The Buddha describes the defilements as bonds, fetters, hindrances, and knots. The path to freedom (unbonding), release, and liberation is likened to untying the knots. At the same time self-discipline is aimed at inward-cleansing.
The work of purification is undertaken where the defilements arise -- in the mind (heart) itself. The main method the Dharma offers for purifying the mind is meditation (bhavana, literally, "bringing into being," figuratively, "cultivation," "development"). 
Meditation in the Buddhist training is neither a quest for self-effusive ecstasies (jhanas, dhyanas, zens) nor a technique of home-applied psychotherapy.

"Meditation" (the Buddhist cultivation of serenity-and-insight) is a carefully devised method of mental development -- theoretically precise and efficiently practical -- for attaining inner purity and spiritual freedom.

The principal tools of Buddhist meditation are the core wholesome mental factors of
  • energy,
  • mindfulness,
  • concentration, 
  • and understanding.
In the systematic practice of Buddhist meditation, these are strengthened and brought together in a program of self-purification that aims at radically extirpating the defilements, uprooting them so that not even the subtlest unwholesome stirrings remain.
Since all defiled states of consciousness are born from a single root cause, ignorance, which is the most deeply embedded defilement, the final and ultimate purification of mind is to be accomplished through wisdom, the knowledge and vision (knowing and seeing) of things as they really are.
Wisdom, however, does not arise by chance or random good intentions. It only arises in a purified mind. So in order for wisdom to come gushing forth to accomplish the ultimate purification (enlightenment, bodhi) through the eradication of defilements, we first have to create a space for it by developing a provisional purification of mind -- a purification which, although temporary and vulnerable, is still indispensable as a foundation for the emerging of final liberating-insight.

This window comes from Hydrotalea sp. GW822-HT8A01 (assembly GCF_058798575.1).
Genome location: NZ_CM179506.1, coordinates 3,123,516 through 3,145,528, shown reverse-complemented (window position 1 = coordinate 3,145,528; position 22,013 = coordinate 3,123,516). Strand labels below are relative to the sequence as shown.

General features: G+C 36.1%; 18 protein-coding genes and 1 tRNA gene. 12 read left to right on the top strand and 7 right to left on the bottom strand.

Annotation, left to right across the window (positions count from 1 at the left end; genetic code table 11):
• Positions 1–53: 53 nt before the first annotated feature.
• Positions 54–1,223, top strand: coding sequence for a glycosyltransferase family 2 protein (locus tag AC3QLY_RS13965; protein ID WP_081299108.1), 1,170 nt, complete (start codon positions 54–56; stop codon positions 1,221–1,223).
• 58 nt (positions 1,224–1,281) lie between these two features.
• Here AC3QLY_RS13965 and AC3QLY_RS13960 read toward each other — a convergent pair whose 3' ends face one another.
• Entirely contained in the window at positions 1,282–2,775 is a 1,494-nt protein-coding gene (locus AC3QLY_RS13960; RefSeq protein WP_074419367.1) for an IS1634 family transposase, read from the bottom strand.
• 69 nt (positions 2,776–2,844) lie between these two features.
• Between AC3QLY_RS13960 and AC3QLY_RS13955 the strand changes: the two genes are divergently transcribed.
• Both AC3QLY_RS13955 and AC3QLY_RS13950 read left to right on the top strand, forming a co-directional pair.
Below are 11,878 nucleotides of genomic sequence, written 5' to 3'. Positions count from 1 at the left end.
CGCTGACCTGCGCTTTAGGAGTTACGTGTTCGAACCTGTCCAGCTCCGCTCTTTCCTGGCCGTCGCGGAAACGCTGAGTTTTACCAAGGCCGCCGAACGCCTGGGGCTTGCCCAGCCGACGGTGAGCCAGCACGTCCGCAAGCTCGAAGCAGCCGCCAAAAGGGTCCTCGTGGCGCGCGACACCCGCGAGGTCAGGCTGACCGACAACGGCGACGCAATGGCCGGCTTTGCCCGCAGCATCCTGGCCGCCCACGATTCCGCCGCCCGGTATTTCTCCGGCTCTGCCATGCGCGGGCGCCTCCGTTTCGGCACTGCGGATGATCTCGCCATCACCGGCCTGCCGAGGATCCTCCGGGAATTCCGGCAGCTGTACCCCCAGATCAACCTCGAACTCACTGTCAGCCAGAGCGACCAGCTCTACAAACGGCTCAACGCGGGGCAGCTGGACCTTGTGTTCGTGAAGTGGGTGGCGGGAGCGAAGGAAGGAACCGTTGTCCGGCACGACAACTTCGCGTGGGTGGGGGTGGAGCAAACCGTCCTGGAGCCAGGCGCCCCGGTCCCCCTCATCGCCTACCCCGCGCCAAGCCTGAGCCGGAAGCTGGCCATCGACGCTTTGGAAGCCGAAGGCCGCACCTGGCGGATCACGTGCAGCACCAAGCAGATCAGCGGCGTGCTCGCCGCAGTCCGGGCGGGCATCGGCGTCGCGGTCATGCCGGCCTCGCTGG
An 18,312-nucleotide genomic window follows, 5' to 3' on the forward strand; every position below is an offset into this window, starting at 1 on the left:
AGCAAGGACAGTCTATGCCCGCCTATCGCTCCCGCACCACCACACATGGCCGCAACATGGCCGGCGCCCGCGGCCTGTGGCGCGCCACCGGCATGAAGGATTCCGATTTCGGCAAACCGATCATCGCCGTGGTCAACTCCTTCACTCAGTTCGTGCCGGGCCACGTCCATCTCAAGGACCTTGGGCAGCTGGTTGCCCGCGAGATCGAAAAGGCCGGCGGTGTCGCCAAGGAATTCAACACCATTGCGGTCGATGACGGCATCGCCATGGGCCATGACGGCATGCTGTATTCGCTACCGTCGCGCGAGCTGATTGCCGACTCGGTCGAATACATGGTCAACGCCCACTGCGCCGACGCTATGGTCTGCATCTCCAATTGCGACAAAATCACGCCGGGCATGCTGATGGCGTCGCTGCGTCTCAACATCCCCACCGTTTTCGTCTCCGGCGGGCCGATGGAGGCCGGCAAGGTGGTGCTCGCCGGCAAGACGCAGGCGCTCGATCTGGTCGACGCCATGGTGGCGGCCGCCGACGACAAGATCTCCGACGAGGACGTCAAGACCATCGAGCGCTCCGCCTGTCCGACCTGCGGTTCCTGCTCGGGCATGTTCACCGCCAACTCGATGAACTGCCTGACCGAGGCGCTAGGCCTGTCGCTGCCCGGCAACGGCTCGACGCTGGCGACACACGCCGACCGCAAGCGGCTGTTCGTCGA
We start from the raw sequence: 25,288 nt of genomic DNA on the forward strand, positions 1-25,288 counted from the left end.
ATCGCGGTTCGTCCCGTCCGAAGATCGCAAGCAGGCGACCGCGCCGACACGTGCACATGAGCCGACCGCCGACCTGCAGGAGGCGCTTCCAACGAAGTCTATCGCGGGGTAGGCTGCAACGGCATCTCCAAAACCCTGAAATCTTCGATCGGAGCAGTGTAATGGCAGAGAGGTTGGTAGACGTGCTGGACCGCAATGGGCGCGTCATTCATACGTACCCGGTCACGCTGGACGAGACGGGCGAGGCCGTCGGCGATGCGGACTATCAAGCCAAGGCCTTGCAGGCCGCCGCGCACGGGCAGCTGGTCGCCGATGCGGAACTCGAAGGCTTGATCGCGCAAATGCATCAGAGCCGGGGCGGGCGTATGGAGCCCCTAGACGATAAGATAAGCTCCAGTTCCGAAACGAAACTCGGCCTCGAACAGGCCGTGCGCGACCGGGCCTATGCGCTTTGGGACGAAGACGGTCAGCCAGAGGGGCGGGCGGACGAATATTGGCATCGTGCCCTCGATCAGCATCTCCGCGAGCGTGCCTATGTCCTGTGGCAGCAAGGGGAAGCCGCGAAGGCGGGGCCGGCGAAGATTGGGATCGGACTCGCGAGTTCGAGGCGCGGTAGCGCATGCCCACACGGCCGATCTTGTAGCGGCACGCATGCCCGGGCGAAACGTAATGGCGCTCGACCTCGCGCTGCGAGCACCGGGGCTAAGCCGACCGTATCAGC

The achievement of this preparatory purification of mind begins with the challenge of self-understanding.

To eliminate defilements we must first learn to recognize and know them, to detect them at work as they being to arise and infiltrate and dominate our everyday thoughts and lives.

For countless aeons in a countless number of former existences we have acted on greed, hatred, and delusion. So the work of self-purification cannot be executed hastily, in obedience to our demand for quick results.
The task requires patience, care, and persistence -- blessed by the good fortune of a human rebirth, so rare in the round of rebirths -- and the Buddha's crystal clear instructions, which are far rarer than life as a human.
Now I see it myself, relying on no one!
For every defilement the Buddha -- not only an enlightened being but an enlightened teacher -- out of compassion for living beings has given us the antidote, the method to emerge from it and vanquish it.

By learning these principles and applying them properly, usually with the help of someone with experience, we can gradually wear away the most stubborn inner stains and reach the final end of suffering, the "taintless liberation of the mind."

(It does not happen overnight, nor does it take more than this very life. What at first seems a struggle to establish then takes on momentum of its own. We till the soil, plant the seed, water and tend. Then suddenly what grows grows all by itself as we allow it, removing impediments and supplying it with calm and sustaining persistence until it reaches its full expression.)